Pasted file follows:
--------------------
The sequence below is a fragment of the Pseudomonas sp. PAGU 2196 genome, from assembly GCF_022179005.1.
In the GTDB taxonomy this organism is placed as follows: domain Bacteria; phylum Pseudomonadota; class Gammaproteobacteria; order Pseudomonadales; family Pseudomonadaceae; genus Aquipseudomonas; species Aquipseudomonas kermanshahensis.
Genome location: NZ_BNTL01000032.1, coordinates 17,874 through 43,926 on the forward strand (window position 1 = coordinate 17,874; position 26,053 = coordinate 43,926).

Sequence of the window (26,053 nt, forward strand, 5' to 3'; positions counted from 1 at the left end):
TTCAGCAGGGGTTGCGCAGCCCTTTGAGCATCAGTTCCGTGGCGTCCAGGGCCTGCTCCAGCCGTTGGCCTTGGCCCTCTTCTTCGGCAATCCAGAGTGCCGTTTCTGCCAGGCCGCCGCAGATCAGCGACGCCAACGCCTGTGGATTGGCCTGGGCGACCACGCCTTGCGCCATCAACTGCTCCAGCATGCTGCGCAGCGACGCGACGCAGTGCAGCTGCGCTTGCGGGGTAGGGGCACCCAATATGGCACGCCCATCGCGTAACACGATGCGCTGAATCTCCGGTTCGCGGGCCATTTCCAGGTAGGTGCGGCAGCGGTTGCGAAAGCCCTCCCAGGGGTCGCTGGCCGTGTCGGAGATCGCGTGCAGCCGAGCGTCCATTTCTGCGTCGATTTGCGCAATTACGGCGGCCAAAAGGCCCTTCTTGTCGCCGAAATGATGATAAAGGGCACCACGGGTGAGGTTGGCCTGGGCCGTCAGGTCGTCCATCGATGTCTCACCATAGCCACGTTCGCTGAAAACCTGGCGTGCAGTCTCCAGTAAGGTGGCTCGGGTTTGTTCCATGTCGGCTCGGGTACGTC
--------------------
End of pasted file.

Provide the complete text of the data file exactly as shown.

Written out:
The sequence below is a fragment of the Pseudomonas sp. PAGU 2196 genome, from assembly GCF_022179005.1.
In the GTDB taxonomy this organism is placed as follows: domain Bacteria; phylum Pseudomonadota; class Gammaproteobacteria; order Pseudomonadales; family Pseudomonadaceae; genus Aquipseudomonas; species Aquipseudomonas kermanshahensis.
Genome location: NZ_BNTL01000032.1, coordinates 17,874 through 43,926 on the forward strand (window position 1 = coordinate 17,874; position 26,053 = coordinate 43,926).

Sequence of the window (26,053 nt, forward strand, 5' to 3'; positions counted from 1 at the left end):
TTCAGCAGGGGTTGCGCAGCCCTTTGAGCATCAGTTCCGTGGCGTCCAGGGCCTGCTCCAGCCGTTGGCCTTGGCCCTCTTCTTCGGCAATCCAGAGTGCCGTTTCTGCCAGGCCGCCGCAGATCAGCGACGCCAACGCCTGTGGATTGGCCTGGGCGACCACGCCTTGCGCCATCAACTGCTCCAGCATGCTGCGCAGCGACGCGACGCAGTGCAGCTGCGCTTGCGGGGTAGGGGCACCCAATATGGCACGCCCATCGCGTAACACGATGCGCTGAATCTCCGGTTCGCGGGCCATTTCCAGGTAGGTGCGGCAGCGGTTGCGAAAGCCCTCCCAGGGGTCGCTGGCCGTGTCGGAGATCGCGTGCAGCCGAGCGTCCATTTCTGCGTCGATTTGCGCAATTACGGCGGCCAAAAGGCCCTTCTTGTCGCCGAAATGATGATAAAGGGCACCACGGGTGAGGTTGGCCTGGGCCGTCAGGTCGTCCATCGATGTCTCACCATAGCCACGTTCGCTGAAAACCTGGCGTGCAGTCTCCAGTAAGGTGGCTCGGGTTTGTTCCATGTCGGCTCGGGTACGTC